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Re: [ontolog-forum] End of the line for triple stores

To: sowa@xxxxxxxxxxx
Cc: Mills Davis <mdavis@xxxxxxxxxxxxxx>, "[ontolog-forum]" <ontolog-forum@xxxxxxxxxxxxxxxx>
From: Kingsley Idehen <kidehen@xxxxxxxxxxxxxx>
Date: Thu, 23 Jul 2009 15:42:16 +0100
Message-id: <4A6876C8.2000109@xxxxxxxxxxxxxx>
John F. Sowa wrote:
> Kingsley,
> I certainly agree with that point:
> KI> You **shouldn't**  need a data center the size of an
>> airport to play ball on the Web :-)
> There are many applications for which a triple store is useful,
> and there is no reason why applications that don't have huge
> data requirements can't use them.
True. And if you need to deal with large data sets, just pick a store 
that can handle large data sets :-)
> But the main point I was making is that the ANSI/SPARC approach
> to the conceptual schema from 1978 was correct:  the logical
> view of data should *not* be tied to a particular technology.
> The idea of triples for RDF and OWL was justified by the
> claim that triple stores are efficient.  But that is a
> short-sighted view that ignores the following point, which
> I repeat from my previous note:
> JFS> There is always somebody with a bright idea just around
>> the corner who will find an even better algorithm.  The
>> fundamental principle is that you should never distort your
>> logical view to fit a specific physical representation.
> KI> Virtuoso is a multi-model DBMS engine.  And when it comes
>> to MapReduce we believe and can prove that the hybrid
>> approach is better.  
>> MapReduce disregards DBMS technology innovations
>> inappropriately, and the Linked Data Web is how some of this
>> will ultimately crystallize.
> I'm happy to concede the point that there are better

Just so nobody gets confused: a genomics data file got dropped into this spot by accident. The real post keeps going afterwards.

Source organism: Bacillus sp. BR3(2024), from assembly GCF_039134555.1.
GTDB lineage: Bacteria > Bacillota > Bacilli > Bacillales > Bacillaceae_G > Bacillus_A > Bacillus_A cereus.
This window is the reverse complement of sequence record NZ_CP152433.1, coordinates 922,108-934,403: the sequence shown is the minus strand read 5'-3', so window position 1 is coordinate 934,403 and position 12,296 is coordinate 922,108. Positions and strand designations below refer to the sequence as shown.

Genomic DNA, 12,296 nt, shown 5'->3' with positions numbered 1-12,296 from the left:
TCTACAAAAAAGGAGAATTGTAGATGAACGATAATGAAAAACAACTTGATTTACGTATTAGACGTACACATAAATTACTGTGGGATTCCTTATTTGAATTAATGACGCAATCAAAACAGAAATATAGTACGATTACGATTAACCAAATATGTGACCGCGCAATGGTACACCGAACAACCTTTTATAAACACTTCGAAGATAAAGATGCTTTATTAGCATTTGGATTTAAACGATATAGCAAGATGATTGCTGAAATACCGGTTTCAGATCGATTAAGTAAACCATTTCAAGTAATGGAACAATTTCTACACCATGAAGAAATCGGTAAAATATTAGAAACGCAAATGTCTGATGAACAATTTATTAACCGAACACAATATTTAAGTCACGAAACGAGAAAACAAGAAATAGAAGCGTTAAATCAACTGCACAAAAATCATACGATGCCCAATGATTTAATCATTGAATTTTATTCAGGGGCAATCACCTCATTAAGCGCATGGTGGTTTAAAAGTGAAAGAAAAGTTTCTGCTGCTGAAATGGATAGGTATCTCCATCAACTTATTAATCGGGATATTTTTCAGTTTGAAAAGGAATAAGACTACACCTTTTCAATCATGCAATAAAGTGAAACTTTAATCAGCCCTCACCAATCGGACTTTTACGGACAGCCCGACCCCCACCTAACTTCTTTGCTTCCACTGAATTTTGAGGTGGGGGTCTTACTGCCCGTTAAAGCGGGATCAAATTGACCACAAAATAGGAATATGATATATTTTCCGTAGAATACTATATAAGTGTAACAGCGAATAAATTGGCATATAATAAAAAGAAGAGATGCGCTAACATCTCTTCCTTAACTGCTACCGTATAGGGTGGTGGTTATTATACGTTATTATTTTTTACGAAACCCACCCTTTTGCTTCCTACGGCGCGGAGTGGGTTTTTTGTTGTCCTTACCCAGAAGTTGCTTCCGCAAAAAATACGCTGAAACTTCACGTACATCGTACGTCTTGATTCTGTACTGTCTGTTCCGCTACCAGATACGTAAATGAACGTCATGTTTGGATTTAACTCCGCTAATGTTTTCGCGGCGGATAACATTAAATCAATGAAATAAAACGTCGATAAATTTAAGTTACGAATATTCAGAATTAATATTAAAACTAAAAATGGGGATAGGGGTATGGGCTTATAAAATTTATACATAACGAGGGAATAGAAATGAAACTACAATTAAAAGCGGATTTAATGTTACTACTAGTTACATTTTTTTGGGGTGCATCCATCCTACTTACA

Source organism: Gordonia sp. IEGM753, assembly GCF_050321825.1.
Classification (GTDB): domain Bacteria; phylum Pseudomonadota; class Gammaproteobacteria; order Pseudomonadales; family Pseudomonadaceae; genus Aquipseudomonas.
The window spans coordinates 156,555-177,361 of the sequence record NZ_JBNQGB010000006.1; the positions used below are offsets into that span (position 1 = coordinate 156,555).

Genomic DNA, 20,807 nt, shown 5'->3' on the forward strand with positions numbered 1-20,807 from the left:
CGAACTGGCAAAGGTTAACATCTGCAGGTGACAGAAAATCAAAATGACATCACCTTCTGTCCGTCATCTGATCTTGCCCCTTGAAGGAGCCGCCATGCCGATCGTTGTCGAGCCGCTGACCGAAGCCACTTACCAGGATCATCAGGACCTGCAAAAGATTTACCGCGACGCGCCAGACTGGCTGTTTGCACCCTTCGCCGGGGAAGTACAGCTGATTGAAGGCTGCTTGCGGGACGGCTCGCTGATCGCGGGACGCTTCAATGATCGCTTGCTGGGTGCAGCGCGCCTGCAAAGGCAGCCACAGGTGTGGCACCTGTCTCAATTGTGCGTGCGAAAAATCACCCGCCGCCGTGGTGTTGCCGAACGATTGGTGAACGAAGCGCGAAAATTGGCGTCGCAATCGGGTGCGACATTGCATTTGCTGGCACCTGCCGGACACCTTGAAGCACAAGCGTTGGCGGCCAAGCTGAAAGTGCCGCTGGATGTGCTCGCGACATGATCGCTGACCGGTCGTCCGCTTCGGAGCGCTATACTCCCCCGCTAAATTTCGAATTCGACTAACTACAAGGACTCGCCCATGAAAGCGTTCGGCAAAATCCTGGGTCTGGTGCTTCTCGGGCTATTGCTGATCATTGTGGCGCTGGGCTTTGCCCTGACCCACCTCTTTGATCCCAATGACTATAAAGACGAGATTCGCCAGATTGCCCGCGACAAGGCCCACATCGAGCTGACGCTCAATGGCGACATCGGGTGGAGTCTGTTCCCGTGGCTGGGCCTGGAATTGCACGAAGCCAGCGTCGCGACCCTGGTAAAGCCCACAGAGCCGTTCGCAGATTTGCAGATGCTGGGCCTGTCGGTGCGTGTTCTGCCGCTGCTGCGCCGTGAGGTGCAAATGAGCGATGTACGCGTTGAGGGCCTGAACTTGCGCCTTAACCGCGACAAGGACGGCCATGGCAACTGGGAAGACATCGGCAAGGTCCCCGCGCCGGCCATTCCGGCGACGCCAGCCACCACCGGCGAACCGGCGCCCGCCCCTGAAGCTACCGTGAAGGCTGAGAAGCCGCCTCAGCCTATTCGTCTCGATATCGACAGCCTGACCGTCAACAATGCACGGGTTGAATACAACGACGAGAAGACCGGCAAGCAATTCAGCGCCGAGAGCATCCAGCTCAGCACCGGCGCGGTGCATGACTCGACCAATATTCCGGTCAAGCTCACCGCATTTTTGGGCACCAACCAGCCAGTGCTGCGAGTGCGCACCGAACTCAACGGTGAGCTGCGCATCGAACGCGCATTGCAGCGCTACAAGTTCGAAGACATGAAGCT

> technologies than MapReduce.  Stonebreaker also believes that
> the Googlers ignored the latest DBMS technologies that make
> relational DBs run circles around MapReduce.
Correct!     (01)

And we are totally in agreement with the dear Prof. :-)
> But my main point is that there will always be better
> technologies of all varieties, and the idea of tailoring
> the logical view to any particular physical implementation
> is a bad idea.
> However, I recognize that there are many people who have
> invested a lot of time, effort, and money in the current
> versions of the SemWeb.  Therefore, any new version should be
> upward compatible, so that the current implementations can
> interoperate indefinitely with whatever new versions come out.
> But I strongly believe that the new versions should finally
> take to heart the wisdom of Knuth and others from the '60s:
Amen! (for this one I wish the was something after Amen :-) ).    (02)

> 1. Premature optimization is the root of all evil.
> 2. There will always be a better algorithm that will outperform
>    anything that anybody is doing today.
> John Sowa
We are in agreement, my ire is really directed at the over hype coming 
from the Mapreduce and so called "No SQL" brigade :-)    (03)

BTW - I wrote about the demise of RDBMS primacy a while back [1].    (04)

Links:    (05)

1.  http://tr.im/tGEx - Why the RDBMS value pyramid downgrade is nigh!    (06)

--     (07)

Regards,    (08)

Kingsley Idehen       Weblog: http://www.openlinksw.com/blog/~kidehen
President & CEO 
OpenLink Software     Web: http://www.openlinksw.com    (09)

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